By Ronald Wheeler, Director of the Law Library & Information Resources & Associate Professor of Legal Research, Suffolk University Law School
In just five weeks, AALL will host its third Local Advocate Lobby Day in Washington, D.C. Last March, I traveled to D.C. to attend the second Lobby Day and the experience was transformative for me. Here’s why:
Although I had done some lobbying on the state level for LGBT rights issues back when I lived in New Mexico, before my trip to D.C., I had never met face-to-face with a U.S. congressperson or with their staff. I had also never lobbied on issues related to law librarianship or to my professional life. I had always lobbied about deeply personal issues, calling on heartfelt emotions and personal experience to carry me through if I somehow faltered in meetings. So, the idea of meeting with my members of Congress to talk about the issues affecting my job was, frankly, terrifying to me. And, as a resident of California at the time, my members of Congress were media darlings with the equivalent of rock star status in my mind. The prospect of meeting with the likes of Nancy Pelosi, Barbara Boxer, and Diane Feinstein had me quaking in my boots.
Thankfully, when I arrived in D.C., all of my fears and insecurities were anticipated and expertly dealt with by AALL’s Government Relations Office (GRO) staff. First – after welcoming us to Lobby Day headquarters in Capitol Hill and feeding us breakfast – the GRO staff administered an extremely well-run, detailed, and thorough advocacy training. We AALL volunteer advocates were given a presentation describing the bills we were to focus on, their current progress in Congress, and the issues being currently debated in the legislation. I walked away knowing the pros and cons of each bill, my senators and representative’s position on each, and written talking points to refer to during my conversations with my members of Congress’s staffs. I was given time to ask questions, to familiarize myself with each bill and its issues, and to practice my shtick. By the time we were headed to the Hill, I felt entirely prepared and equipped to engage with my congresspersons.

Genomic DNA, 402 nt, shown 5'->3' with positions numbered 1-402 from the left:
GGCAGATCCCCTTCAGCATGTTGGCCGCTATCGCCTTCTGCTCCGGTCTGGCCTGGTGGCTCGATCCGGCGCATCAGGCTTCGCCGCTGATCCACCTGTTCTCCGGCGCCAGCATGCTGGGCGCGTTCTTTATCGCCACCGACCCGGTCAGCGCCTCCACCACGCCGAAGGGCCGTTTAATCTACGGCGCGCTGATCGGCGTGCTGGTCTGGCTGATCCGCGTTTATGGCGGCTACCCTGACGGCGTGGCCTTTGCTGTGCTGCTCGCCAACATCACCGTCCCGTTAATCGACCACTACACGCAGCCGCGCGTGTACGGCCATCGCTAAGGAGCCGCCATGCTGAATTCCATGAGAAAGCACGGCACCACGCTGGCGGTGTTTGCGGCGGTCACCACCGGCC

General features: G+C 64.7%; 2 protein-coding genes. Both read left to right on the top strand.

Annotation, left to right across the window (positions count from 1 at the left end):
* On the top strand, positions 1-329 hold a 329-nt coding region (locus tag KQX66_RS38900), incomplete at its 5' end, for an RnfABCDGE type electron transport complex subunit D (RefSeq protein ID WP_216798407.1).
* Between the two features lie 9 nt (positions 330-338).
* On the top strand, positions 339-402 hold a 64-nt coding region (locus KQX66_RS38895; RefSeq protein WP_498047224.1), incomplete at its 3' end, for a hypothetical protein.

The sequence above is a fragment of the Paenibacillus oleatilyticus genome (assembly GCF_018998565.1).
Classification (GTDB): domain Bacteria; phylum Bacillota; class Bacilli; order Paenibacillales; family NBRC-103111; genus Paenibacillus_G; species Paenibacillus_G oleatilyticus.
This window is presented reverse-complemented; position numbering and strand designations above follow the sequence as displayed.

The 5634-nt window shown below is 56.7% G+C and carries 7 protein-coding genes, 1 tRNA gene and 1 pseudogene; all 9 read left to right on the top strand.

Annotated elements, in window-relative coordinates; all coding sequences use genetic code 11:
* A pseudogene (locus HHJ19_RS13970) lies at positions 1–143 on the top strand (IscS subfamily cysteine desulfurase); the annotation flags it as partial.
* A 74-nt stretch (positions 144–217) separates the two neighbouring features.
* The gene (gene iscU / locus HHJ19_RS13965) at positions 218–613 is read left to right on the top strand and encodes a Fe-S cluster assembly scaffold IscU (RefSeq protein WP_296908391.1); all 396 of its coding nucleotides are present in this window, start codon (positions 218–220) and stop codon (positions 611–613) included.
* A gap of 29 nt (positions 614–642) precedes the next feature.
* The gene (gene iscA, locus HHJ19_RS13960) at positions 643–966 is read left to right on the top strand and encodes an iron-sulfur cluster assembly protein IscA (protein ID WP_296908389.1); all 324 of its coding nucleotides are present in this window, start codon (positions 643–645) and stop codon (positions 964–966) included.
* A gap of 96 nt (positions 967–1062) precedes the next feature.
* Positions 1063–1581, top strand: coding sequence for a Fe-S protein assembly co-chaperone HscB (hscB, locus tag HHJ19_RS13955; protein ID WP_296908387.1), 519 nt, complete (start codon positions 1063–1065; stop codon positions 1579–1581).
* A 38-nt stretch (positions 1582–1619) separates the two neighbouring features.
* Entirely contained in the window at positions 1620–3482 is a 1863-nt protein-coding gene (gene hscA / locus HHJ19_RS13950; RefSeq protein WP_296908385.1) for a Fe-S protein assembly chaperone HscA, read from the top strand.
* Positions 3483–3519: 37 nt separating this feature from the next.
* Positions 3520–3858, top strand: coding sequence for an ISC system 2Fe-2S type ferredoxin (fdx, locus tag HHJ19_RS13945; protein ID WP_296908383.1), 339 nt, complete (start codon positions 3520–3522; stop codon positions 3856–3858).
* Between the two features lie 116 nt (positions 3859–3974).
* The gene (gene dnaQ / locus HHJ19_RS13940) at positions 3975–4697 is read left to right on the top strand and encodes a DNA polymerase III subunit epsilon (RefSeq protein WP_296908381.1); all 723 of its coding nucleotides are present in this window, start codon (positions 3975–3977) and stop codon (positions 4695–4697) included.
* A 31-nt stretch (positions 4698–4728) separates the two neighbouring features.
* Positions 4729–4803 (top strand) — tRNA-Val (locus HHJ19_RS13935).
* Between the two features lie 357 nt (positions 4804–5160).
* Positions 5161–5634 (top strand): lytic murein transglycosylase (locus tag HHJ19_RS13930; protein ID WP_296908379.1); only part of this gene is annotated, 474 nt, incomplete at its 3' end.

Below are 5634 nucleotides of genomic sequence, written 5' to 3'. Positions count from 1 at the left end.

In the afternoon, I met with staffers from Representative Pelosi, Senator Boxer, and Senator Feinstein’s offices. The legislative staff I spoke with was open and friendly and thankful to be briefed on issues like the Email Privacy Act and the recently-passed name change of the Government Printing Office to the Government Publishing Office.
The experience gave me a feeling of satisfaction for having conquered my fears and for doing essential work for my premier professional association. I learned about the AALL legislative priorities and their significance, I built valuable lobbying skills, and I formed relationships with staffers at my legislators’ offices.
My participation in AALL Lobby Day was a great experience. I highly recommend you give it a try for yourself. I honestly had a blast, and if I can do it, anyone can.